October 20, 2020 at 2:52 pm
i got my answer. Thank you sir
September 24, 2020 at 10:35 am
in the last question it says which of the following is not an advantage of ABC, although all accept for 3rd are advantages but 3rd is a disadvantage. when it says ”not an advantage” doesn’t necessarily mean that it would be a disadvantage. in short the third option is a disadvantage
it is possible that if something is ”not an advantage” it may not be a disadvantage either.
September 24, 2020 at 12:42 pm
I assume that you are referring to the choice “it can lead to a reduction in total overheads” (which will not also appear as the third choice because the software deliberately changes the order).
If it is this statement that you are referring to, then it is certainly not a disadvantage. It is the main advantage of using ABC as I explain in my free lectures on this.
The correct answer is that “it may be impossible to allocate all overheads to specific activities” because it is a fact and is certainly not an advantage.
August 24, 2020 at 7:32 am
For the first question, while calculating the total cost for product X why is 20000 divided by 1000? Also I am confused witht the second question, can someone please explain why both the statements are right?
August 24, 2020 at 11:29 am
Malvi210, Keep one thing in your mind that when there is word batches in question then you must have to find number of batches. In this case, we will find number of batches by dividing 20000 with 1000.
August 24, 2020 at 3:21 pm
What nomanashaf has written is correct for the first question.
As far as the second question is concerned, statement 2 is the definition of a cost driver as I explain in my free lectures on ABC.
Statement 1 is best explained by looking back at the example in the notes that I work through in my lecture. Product C is a much lower volume than the other 2 products. Using traditional absorption the overheads are $2.84 per hour whereas with ABC the overheads are $8.63. I do explain in the lecture why this has happened.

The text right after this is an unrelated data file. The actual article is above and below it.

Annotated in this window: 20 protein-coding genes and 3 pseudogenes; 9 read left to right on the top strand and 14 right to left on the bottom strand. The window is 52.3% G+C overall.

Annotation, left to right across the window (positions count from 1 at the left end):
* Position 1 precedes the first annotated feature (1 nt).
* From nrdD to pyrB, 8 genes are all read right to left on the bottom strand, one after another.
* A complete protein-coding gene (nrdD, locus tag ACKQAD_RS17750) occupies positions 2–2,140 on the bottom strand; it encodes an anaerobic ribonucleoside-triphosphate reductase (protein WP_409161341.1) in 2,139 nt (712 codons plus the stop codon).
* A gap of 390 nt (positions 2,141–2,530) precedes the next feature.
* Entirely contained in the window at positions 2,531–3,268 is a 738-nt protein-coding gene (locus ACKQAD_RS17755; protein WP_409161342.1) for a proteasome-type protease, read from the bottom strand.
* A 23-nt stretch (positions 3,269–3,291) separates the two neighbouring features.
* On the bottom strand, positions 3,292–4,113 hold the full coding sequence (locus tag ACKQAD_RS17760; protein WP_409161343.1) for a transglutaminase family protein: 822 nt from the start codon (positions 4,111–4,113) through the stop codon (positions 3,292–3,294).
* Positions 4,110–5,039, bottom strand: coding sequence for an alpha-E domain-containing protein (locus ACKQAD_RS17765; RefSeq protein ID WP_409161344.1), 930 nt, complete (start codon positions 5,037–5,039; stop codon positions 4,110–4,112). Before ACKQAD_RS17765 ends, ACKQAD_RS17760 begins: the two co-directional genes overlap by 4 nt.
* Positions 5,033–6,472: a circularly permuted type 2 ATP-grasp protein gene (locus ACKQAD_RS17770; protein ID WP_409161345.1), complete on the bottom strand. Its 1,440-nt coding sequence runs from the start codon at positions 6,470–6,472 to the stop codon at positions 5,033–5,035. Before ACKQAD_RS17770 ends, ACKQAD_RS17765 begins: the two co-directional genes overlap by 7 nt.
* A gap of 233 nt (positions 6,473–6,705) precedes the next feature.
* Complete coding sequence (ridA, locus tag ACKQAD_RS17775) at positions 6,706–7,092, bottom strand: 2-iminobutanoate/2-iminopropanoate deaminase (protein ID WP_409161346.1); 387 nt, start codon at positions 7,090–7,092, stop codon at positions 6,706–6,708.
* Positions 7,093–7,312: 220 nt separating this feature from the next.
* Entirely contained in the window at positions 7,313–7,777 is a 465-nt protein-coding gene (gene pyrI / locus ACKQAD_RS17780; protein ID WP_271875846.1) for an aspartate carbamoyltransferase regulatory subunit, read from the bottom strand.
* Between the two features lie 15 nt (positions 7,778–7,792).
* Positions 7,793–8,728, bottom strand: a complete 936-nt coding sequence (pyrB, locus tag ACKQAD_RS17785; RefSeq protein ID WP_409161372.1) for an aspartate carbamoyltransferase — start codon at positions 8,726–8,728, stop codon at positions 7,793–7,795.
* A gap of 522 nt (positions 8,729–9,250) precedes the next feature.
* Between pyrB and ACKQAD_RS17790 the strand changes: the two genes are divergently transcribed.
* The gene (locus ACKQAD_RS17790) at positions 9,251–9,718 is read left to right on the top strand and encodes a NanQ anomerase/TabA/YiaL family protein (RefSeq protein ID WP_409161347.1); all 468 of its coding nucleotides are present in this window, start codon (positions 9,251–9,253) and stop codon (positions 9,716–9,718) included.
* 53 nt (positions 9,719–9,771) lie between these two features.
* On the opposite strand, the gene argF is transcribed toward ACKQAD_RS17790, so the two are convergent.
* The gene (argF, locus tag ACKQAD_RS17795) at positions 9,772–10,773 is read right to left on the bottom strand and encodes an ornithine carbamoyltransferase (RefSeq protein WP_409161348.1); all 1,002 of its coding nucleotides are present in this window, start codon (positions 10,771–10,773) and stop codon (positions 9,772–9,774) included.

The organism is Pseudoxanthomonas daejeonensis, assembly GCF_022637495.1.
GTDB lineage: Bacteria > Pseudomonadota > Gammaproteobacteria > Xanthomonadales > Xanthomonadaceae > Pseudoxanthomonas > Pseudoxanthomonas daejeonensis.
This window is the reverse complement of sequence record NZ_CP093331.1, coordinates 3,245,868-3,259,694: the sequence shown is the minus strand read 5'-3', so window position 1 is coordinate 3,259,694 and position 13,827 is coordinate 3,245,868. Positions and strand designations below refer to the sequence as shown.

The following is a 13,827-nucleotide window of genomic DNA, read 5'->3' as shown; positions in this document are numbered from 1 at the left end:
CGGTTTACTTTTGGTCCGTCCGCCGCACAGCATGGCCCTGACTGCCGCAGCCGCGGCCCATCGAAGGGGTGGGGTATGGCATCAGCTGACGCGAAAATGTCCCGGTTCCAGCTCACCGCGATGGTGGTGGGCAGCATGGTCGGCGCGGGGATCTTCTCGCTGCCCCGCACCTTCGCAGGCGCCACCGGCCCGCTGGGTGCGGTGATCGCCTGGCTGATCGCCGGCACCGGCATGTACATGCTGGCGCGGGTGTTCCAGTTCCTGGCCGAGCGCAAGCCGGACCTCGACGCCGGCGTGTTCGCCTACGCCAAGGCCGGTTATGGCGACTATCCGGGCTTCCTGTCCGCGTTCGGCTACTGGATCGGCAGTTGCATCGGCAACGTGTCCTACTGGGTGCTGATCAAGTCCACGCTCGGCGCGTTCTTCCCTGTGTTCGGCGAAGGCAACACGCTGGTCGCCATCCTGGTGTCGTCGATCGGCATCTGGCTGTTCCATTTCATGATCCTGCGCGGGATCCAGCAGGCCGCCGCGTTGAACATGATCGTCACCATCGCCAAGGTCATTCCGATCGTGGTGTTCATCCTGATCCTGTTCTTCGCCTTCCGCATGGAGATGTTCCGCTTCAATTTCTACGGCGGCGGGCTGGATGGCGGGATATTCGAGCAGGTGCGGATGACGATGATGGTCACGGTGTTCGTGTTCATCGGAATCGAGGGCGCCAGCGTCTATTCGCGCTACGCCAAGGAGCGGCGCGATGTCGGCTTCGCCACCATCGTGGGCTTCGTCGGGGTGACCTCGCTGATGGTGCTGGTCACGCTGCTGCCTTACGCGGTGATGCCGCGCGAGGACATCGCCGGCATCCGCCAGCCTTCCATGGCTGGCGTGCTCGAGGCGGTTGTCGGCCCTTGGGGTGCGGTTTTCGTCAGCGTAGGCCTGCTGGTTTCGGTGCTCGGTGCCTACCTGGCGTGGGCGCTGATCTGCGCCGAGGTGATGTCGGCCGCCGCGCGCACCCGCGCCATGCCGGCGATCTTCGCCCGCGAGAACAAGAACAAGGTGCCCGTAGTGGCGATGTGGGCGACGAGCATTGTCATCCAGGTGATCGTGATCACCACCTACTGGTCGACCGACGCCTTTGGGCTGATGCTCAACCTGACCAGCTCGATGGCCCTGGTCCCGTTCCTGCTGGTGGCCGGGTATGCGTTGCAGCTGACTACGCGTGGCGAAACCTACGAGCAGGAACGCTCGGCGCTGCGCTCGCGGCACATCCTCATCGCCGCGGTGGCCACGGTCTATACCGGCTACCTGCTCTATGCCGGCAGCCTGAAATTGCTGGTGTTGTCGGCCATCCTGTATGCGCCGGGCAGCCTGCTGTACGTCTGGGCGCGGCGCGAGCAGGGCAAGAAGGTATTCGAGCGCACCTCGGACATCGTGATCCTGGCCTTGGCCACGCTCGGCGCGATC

August 18, 2020 at 4:13 pm
Thanks so much. The tutorial has been extremely helpful.
August 19, 2020 at 6:16 am
Thank you for your comment 🙂
August 18, 2020 at 12:01 pm
Hi everyone, I am quite confused with the solutions in the task with products P and Q. In the feedback, you arrived to 46.25 (the same as I indicated as a correct answer, but it was marked as wrong answer, saying that the correct answer is 140.64. I am bit confused. Thank you in advance for clarifications!
August 18, 2020 at 3:58 pm
I am puzzled because I have just checked the test again and it is marking 46.25 as being the correct answer.
Try reloading the page and trying the question again.
August 31, 2020 at 5:24 pm
Hie Could you please explain to me how you allocated other overheads on that question?
September 1, 2020 at 7:58 am
They have been absorbed on the basis of the labour hours.